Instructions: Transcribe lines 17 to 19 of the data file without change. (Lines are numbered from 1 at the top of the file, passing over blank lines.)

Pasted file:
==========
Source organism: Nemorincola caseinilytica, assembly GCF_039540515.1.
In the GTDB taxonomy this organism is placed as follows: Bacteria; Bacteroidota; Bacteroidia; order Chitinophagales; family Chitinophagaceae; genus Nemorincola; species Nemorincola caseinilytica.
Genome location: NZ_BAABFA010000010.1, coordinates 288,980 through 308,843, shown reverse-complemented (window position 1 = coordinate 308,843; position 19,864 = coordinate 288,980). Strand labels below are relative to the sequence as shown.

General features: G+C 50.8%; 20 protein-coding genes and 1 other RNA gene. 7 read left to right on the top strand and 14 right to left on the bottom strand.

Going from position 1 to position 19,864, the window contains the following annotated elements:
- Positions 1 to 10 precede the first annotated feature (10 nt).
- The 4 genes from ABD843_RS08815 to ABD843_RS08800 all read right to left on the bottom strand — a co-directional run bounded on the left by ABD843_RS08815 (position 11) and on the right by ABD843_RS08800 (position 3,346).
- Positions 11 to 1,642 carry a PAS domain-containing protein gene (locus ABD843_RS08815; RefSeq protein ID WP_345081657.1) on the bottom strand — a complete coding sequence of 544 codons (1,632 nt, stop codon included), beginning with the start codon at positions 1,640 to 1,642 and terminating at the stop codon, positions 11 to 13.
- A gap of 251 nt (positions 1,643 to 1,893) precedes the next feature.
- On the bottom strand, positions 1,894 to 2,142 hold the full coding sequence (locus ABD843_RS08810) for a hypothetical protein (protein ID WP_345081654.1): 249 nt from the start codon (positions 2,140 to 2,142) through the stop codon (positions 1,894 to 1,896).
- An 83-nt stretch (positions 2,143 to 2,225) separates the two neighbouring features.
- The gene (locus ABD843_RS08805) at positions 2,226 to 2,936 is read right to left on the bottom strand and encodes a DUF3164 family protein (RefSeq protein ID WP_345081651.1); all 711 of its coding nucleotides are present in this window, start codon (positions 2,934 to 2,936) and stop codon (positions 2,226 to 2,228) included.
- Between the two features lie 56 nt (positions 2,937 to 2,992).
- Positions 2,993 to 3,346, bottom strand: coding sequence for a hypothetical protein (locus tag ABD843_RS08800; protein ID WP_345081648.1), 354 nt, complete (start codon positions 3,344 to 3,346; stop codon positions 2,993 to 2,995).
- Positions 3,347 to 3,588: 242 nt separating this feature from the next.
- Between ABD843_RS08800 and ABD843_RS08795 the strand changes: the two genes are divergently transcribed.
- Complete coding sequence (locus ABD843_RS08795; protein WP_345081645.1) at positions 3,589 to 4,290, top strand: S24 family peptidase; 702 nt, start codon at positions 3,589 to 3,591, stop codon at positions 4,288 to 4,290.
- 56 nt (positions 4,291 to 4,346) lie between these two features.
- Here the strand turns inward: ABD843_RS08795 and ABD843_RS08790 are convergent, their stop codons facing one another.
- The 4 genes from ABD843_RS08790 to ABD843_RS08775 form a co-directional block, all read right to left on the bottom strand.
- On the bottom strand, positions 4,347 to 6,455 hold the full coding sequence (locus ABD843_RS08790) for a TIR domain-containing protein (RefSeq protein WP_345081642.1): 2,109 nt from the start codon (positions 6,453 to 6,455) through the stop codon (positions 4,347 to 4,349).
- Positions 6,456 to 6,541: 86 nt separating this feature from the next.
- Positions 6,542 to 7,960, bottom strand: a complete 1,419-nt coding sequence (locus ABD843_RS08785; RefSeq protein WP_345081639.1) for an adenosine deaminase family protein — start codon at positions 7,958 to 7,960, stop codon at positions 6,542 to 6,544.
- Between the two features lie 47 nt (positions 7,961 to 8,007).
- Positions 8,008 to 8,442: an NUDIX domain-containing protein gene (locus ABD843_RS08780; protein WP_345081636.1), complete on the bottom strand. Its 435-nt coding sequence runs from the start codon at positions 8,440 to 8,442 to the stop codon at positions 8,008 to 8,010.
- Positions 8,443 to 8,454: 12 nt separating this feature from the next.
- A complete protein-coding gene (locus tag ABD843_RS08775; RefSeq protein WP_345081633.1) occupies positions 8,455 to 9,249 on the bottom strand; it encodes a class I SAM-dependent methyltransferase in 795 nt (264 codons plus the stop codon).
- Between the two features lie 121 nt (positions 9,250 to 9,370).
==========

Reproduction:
- Complete coding sequence (locus ABD843_RS08795; protein WP_345081645.1) at positions 3,589 to 4,290, top strand: S24 family peptidase; 702 nt, start codon at positions 3,589 to 3,591, stop codon at positions 4,288 to 4,290.
- 56 nt (positions 4,291 to 4,346) lie between these two features.
- Here the strand turns inward: ABD843_RS08795 and ABD843_RS08790 are convergent, their stop codons facing one another.